Prayers of Air Force football team called 'scandalous outrage'
COLORADO SPRINGS (CHRISTIAN EXAMINER) — Many of the players on the Air Force Falcons football team are in the habit of taking a knee, and sometimes holding hands in a circle, to pray in their end zone before or after a game.
Since when is voluntary prayer scandalous or putrid?
That doesn't sit well with the Military Religious Freedom Foundation, a watchdog group that opposes proselytizing in the military. In fact, Mikey Weinstein, MRFF president and founder has called it a "scandalous outrage."
"It's a disgrace," Weinstein said, himself an Air Force alum. "It's a putrid example of fundamentalist Christian supremacy, triumphalism and exceptionalism and it has to stop. Those individuals that are dressed in the Air Force uniform; that's their uniform of the day. They're members of the military and they are under different rules than the civilian counterparts they're playing on the field."
He points to the "no establishment clause of the first amendment," and to a subsequent Supreme Court case in 2000 (Santa Fe Independent School District v. Doe) which ruled that the Santa Fe Independent School District's policy that permitted student-led, student-initiated prayer at football games violated the establishment clause; and he points to this sentence in a 1974 Supreme Court ruling (Parker v. Levy), which says: "while military personnel are not excluded from First Amendment protection, the fundamental necessity for obedience, and the consequent necessity for discipline, may render permissible within the military that which would be constitutionally impermissible outside it."
The Air Force Academy itself does not appear to have problems with prayer, given that it sometimes uses its Facebook page to say it is thinking about and praying for people when tragedy strikes.
In October, the Air Force posted that its thoughts and prayers were with families and friends of the U.S. service members and civilians who were killed when a C-130J crashed in Afghanistan.
For Thanksgiving 2014, the Air Force posted this message on its Facebook page: "We are thankful for each and every Airman protecting freedom at home and abroad. Enjoy this time with your friends and family, and keep our deployed service members and those not able to be home today in your thoughts and prayers. Happy Thanksgiving!"
And in 2013, it took to Facebook when a shooting occurred at the Naval Sea System Command Headquarters in Washington, D.C., saying its "thoughts and prayers are with the families and victims of the shooting."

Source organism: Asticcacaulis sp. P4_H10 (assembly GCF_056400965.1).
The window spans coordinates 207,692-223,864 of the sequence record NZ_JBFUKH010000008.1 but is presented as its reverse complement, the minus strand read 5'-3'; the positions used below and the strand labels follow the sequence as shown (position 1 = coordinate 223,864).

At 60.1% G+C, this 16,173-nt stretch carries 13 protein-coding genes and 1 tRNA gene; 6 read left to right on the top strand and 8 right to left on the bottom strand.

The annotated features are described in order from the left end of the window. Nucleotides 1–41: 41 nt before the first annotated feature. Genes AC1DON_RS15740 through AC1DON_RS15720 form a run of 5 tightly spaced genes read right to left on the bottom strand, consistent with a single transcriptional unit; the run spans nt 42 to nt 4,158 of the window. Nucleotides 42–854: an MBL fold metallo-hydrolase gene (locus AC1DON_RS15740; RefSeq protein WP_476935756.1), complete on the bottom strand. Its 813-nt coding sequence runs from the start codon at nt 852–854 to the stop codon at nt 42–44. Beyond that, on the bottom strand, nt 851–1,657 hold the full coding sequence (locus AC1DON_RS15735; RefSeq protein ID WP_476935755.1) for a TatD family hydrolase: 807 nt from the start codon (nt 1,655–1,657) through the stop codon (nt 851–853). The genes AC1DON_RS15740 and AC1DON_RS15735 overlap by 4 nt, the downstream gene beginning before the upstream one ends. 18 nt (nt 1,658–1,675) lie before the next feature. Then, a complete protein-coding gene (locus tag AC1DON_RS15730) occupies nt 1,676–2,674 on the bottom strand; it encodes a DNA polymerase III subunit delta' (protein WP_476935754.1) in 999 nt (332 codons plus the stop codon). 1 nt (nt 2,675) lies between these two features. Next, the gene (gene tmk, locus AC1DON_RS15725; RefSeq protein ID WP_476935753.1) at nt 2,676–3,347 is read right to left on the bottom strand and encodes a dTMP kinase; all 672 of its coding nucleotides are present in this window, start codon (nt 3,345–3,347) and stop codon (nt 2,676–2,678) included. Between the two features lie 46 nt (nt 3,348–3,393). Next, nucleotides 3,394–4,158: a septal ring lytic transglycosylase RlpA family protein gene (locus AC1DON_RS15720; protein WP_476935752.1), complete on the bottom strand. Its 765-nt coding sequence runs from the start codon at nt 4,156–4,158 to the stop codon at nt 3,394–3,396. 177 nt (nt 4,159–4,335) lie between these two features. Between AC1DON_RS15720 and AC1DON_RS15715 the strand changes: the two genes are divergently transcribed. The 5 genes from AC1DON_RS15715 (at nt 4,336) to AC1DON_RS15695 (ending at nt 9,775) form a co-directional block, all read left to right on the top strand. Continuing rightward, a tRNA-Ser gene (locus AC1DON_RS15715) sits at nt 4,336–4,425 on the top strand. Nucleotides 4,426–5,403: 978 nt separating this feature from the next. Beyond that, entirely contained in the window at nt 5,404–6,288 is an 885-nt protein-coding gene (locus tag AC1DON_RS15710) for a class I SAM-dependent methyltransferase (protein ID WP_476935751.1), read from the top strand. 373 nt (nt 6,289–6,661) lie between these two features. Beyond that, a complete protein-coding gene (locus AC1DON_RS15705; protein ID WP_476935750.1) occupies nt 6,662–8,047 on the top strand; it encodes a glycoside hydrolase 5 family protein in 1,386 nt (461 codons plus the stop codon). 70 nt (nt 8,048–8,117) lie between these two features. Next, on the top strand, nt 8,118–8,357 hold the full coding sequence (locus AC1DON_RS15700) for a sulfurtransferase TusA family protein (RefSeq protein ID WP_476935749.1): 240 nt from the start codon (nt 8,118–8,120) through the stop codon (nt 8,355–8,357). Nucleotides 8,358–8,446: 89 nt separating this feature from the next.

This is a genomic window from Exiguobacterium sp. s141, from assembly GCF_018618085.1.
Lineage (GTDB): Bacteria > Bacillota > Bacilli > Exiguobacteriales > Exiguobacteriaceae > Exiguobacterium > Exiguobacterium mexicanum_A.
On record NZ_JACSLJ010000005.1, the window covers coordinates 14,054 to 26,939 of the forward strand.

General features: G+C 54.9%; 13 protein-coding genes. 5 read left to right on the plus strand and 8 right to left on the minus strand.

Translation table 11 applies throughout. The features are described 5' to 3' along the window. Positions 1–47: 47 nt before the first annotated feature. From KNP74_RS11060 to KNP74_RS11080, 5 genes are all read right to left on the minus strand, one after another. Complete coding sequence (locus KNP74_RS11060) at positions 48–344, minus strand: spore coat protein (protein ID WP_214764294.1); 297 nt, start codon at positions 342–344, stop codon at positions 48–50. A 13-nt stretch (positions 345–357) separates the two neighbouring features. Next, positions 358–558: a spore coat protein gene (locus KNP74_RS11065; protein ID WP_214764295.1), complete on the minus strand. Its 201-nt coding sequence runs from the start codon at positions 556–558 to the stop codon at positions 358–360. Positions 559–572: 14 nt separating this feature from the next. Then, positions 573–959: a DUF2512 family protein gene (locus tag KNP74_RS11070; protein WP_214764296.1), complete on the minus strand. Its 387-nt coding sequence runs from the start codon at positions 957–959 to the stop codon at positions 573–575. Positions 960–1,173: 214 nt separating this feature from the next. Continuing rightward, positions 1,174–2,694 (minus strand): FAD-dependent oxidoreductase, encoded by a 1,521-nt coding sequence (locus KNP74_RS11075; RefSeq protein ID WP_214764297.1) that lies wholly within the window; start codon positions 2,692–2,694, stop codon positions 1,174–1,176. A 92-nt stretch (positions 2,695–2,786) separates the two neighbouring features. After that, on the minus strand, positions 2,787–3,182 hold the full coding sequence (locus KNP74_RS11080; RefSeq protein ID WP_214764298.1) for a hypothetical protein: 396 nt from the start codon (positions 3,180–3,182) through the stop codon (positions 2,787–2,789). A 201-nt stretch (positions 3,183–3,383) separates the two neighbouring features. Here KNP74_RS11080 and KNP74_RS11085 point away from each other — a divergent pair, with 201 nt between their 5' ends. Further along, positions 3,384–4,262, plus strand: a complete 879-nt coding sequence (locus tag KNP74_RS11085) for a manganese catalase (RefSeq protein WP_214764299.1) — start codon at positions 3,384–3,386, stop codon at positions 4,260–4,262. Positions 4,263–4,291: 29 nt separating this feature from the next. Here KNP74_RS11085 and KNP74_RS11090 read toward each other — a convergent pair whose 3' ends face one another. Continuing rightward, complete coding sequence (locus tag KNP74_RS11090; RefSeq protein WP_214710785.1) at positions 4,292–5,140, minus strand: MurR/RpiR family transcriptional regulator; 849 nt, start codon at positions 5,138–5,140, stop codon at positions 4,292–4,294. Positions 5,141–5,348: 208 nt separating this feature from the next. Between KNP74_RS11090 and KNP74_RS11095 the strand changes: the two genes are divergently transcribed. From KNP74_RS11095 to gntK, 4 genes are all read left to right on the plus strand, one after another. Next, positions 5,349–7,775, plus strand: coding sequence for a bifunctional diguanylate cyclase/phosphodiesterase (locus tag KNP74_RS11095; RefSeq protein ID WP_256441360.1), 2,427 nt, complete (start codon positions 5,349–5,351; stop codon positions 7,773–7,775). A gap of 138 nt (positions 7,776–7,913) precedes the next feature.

Despite Weinstein's objections, some of the Air Force players prayed in the end zone before its Dec. 5 game against San Diego State in the Mountain West Conference Championship.
Air Force academy spokesman Meade Warthen says the issue is being investigated internally.
"The Air Force Academy Inspector General opened a third-party complaint and referred the issue to the athletic department for an informal inquiry," Warthen said in an email to Air Force Times. "Friday morning we received an opposing viewpoint requesting cadets continue to be afforded the right to pray. Thus, we are being prudent and deliberate in our review of this issue."
Franklin Graham weighed in on the topic, pointing to "irony" in "Military Religious Freedom Foundation" name and complained the organization is "now picking on the US Air Force Academy (Official) football team!" he wrote on Facebook.
"After seeing Falcon players kneel in prayer before last Saturday's game against San Diego State, he says it must stop. He said Air Force players participating in public prayer 'is a scandalous outrage' and calls it 'a disgrace' and 'a putrid example of Christian supremacy.' Since when is voluntary prayer scandalous or putrid?"
Graham went on to ask people to join him in praying "that the religious freedoms of these young men will not be taken away as a result of one bitter person bent on removing God and His Son Jesus Christ from everything in this country. America owes its blessings to Almighty God—and our founding fathers knew that."